Why are we homeschooling? What’s the big deal? Here’s the deal: God wants the hearts of your children and their children, and He has a bigger purpose for the next generations than we do for their math test tomorrow. We must think in eternal terms as we live out these non-eternal days. We must think not only about what our own tombstones should say but also about what God wants to write on the hearts of His children and ours.
As good, faithful servants of God, we should no longer be caught up in the petty frustrations of the day; rather, we must be wrapped up in the grand design and purpose of God. After all, only God can take an unfaithful, impatient, unkind, judgmental, and scattered woman and write “good and faithful servant” on her heart and life.
What does that look like in your life? It looks like you being obedient to God’s commands to love Him and serve Him and to raise those children of His to know Him. It is to raise them to look higher than higher education — up into the heavenly realm of purpose and design. It’s about writing God’s Word on your heart as you reveal Him to them during science and history and art instruction. It’s about speaking words of life about their true purpose — not merely to be good but to be like Jesus because He was pleasing to God, so that they, too, can hear Him say those famous last words themselves: “Well done, thou good and faithful servant. Enter into your joy.”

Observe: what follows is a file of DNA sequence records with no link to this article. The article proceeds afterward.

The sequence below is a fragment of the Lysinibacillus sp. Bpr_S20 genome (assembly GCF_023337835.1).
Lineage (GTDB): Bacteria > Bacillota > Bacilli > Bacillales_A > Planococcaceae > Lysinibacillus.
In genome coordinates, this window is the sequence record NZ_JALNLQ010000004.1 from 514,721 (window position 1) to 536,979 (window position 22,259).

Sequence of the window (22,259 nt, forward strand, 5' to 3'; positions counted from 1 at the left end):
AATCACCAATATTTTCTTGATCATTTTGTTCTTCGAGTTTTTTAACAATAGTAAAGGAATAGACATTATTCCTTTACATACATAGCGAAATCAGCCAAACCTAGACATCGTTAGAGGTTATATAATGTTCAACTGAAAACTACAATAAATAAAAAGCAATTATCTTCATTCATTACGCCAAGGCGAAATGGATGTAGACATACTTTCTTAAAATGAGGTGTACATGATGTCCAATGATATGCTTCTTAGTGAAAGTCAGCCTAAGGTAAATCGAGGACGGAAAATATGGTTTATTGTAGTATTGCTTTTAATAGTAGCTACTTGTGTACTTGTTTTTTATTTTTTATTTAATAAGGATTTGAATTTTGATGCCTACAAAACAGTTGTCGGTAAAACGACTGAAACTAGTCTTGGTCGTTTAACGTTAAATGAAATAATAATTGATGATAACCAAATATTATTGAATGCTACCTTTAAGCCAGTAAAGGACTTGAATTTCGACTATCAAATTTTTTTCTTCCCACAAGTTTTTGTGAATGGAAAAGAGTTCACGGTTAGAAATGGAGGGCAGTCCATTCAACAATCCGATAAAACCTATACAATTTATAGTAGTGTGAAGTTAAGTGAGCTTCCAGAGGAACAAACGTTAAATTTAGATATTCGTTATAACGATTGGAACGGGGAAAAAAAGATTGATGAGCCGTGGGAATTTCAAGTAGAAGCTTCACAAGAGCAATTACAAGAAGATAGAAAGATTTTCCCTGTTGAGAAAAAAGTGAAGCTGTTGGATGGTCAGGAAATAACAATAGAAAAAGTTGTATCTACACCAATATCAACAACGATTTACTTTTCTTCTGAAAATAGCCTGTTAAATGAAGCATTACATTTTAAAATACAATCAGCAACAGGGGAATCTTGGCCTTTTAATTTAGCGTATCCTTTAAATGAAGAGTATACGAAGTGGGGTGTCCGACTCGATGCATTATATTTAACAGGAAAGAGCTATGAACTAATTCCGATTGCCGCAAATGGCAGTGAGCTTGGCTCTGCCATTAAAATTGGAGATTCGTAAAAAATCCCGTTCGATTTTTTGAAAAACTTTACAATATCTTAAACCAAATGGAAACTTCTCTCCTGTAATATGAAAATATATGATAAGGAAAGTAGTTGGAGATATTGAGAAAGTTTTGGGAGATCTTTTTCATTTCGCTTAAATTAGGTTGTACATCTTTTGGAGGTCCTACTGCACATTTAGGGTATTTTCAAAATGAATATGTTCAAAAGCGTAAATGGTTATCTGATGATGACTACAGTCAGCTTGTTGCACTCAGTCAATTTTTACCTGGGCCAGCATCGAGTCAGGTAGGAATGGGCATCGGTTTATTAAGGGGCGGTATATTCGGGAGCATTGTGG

How can you best nurture your children to be faithful servants of their Master? By being a good and faithful servant yourself and following God’s commands as penned in His Word. What is the best environment for this kind of Godly nurturing to take place? The answer is captured in these famous last (homeschool) words: Home Where They Belong.
Deborah Wuehler is the Senior Editor for TOS, participating author in The Homeschool Minute, wife to Richard, and mom to eight gifts from heaven. She loves digging for buried treasure in the Word, reading, writing, homeschooling, and dark chocolate! You may contact her at senioreditor@TheHomeschoolMagazine.com.
1. christianbookshelf.org/hession/the_calvary_road/chapter_8_are_you_willing.htm, accessed December 14, 2011.
Copyright 2012. Used with permission. All rights reserved by author. Originally appeared in The Old Schoolhouse®Magazine, January 2012. Read this digital, interactive magazine free by visiting: www.TOSMagazine.com or read on your Kindle Fire or Apple and Android devices by downloading the free TOS apps.
Publication date: April 26, 2012